Numerical stability concerns how errors introduced during the execution of an algorithm affect the result. It is a property of an algorithm rather than the problem being solved. I will assume that the errors under consideration are rounding errors, but in principle the errors can be from any source.

Consider a scalar function of a scalar . We regard as the input data and as the output. The forward error of a computed approximation to is the relative error . The backward error of is

If has a small backward error then it is the exact answer for a slightly perturbed input. Here, “small’ is interpreted relative to the floating-point arithmetic, so a small backward error means one of the form for a modest constant , where is the unit roundoff.

An algorithm that always produces a small backward error is called *backward stable*. In a backward stable algorithm the errors introduced during the algorithm have the same effect as a small perturbation in the data. If the backward error is the same size as any uncertainty in the data then the algorithm produces as good a result as we can expect.

If undergoes a relative perturbation of size then can change by as much as , where

is the condition number of at . An algorithm that always produces with a forward error of order is called *forward stable*.

The definition of implies that a backward stable algorithm is automatically forward stable. The converse is not true. An example of an algorithm that is forward stable but not backward stable is Gaussâ€“Jordan elimination for solving a linear system.

If satisfies

with small in the sense described above, then the algorithm for computing is *mixed backwardâ€“forward stable*. Such an algorithm produces almost the right answer for a slightly perturbed input. The following diagram illustrates the previous equation.

With these definitions in hand, we can turn to the meaning of the term *numerically stable*. Depending on the context, numerical stability can mean that an algorithm is (a) backward stable, (b) forward stable, or (c) mixed backwardâ€“forward stable.

For some problems, backward stability is difficult or impossible to achieve, so numerical stability has meaning (b) or (c). For example, let , where and are -vectors. Backward stability would require the computed to satisfy for some small and , meaning that is a rank- matrix. But the computed contains independent rounding errors and is very unlikely to have rank .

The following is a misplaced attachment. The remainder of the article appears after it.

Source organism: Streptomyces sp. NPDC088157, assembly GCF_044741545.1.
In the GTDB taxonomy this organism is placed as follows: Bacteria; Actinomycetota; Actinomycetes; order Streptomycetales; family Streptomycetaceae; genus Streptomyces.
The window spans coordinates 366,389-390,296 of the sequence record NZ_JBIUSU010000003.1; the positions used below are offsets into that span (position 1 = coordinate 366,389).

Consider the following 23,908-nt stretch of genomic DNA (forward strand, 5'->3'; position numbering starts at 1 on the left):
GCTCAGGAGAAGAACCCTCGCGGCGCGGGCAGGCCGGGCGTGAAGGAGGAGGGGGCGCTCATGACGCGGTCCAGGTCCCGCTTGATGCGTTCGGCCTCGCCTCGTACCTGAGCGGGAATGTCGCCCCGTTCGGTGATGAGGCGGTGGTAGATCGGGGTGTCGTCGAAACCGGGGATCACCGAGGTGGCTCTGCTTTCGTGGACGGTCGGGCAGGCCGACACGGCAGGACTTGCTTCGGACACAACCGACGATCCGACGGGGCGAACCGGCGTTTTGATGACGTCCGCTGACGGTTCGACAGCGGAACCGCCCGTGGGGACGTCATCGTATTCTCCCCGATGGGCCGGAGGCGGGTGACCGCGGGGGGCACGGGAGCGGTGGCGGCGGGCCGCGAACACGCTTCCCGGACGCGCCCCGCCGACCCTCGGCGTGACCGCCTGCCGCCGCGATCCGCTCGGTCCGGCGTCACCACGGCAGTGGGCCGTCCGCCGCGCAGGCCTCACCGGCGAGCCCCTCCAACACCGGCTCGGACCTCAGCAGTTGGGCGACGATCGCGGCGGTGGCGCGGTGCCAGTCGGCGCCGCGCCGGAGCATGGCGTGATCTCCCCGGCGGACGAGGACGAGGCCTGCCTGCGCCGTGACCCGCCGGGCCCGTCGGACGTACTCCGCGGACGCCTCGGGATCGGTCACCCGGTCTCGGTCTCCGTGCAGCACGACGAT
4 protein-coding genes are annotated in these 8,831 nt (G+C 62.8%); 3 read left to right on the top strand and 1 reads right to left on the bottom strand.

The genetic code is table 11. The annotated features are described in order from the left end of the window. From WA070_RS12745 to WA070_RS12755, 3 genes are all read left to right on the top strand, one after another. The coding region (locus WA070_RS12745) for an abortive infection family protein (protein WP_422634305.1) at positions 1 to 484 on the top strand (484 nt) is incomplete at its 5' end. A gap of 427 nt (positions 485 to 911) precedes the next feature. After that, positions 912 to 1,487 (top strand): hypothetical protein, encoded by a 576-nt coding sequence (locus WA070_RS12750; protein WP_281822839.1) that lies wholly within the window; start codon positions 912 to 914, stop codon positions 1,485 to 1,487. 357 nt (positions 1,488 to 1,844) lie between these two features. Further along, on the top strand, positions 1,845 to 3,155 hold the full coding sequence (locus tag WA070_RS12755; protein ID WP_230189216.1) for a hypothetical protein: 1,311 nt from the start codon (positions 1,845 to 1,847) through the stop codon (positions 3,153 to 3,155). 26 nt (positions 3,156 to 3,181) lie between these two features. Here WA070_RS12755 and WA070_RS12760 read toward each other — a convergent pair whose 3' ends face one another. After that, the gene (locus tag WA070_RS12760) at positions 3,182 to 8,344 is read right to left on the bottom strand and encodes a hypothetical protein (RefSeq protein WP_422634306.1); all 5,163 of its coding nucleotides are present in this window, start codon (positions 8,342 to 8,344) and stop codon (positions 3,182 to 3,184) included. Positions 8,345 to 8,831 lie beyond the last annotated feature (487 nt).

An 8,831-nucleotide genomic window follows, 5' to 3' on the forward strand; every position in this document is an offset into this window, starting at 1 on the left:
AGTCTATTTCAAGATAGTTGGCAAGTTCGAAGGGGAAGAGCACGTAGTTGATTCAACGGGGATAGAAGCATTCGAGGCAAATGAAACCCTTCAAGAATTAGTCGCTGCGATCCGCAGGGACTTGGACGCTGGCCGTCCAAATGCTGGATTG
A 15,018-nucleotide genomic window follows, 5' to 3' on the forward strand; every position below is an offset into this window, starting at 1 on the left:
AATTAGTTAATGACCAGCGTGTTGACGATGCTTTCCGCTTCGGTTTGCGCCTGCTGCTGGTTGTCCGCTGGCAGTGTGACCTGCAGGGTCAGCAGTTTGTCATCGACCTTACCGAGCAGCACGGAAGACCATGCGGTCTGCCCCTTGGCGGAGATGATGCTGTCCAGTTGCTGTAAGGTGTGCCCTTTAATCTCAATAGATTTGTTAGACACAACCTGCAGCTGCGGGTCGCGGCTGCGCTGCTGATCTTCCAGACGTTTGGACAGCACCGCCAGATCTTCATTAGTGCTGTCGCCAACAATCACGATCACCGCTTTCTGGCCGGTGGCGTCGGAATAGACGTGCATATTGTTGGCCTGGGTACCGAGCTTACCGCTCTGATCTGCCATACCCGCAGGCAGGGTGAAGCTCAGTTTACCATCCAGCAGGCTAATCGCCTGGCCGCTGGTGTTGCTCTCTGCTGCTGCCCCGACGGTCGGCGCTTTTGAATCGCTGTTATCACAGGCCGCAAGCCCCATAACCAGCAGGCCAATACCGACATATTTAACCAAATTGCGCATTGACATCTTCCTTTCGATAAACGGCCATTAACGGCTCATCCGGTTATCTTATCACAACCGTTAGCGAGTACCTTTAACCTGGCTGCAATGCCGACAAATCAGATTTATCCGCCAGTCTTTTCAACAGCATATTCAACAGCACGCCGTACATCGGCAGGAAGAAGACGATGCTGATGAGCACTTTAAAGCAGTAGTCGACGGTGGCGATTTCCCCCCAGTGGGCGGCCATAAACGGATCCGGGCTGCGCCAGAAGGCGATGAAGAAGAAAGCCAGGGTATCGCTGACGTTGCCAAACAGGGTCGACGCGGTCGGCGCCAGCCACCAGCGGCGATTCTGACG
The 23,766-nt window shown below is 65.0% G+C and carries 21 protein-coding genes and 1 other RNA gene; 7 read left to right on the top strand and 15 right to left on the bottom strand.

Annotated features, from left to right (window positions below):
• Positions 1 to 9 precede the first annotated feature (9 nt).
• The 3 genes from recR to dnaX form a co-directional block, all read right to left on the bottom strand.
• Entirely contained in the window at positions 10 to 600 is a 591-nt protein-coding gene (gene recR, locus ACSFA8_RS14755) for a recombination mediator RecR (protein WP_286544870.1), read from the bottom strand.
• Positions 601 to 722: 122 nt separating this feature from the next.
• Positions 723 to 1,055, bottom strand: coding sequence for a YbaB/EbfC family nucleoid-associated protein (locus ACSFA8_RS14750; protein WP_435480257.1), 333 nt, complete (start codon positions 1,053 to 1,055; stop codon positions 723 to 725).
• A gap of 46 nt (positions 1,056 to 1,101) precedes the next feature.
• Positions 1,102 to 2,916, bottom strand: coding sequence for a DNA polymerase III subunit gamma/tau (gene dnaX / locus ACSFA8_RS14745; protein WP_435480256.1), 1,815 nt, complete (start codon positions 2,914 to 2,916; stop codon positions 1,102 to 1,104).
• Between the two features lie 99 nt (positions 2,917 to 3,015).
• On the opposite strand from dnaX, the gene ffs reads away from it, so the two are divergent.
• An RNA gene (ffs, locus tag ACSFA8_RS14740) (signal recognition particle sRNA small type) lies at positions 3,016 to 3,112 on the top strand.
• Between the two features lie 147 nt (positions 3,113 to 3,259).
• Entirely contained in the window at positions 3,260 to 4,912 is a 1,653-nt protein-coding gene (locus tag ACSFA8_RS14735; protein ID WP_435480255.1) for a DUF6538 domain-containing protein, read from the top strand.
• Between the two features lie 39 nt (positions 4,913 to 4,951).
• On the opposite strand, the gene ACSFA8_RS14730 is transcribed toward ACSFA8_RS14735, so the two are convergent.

We briefly mention some other relevant points.

- What is the data? For a linear system the data is or , or both. For a nonlinear function we need to consider whether problem parameters are data; for example, for are the and the constants or are they data, like , that can be perturbed?
- We have measured perturbations in a relative sense. Absolute errors can also be used.
- For problems whose inputs are matrices or vectors we need to use norms or componentwise measures.
- Some algorithms are only unconditionally numerically stable, that is, they are numerically stable for some subset of problems. For example, the normal equations method for solving a linear least squares problem is forward stable for problems with a large residual.

## References

This is a minimal set of references, which contain further useful references within.

- Robert M. Corless and Nicolas Fillion, A Graduate Introduction to Numerical Methods from the Viewpoint of Backward Error Analysis, Springer, New York, 2013. My review of this book.
- Nicholas J. Higham, Accuracy and Stability of Numerical Algorithms, second edition, Society for Industrial and Applied Mathematics, Philadelphia, PA, USA, 2002.

## Related Blog Posts

- What Is a Condition Number? (2020)
- What Is Backward Error? (2020)

This article is part of the “What Is” series, available from https://nhigham.com/category/what-is and in PDF form from the GitHub repository https://github.com/higham/what-is.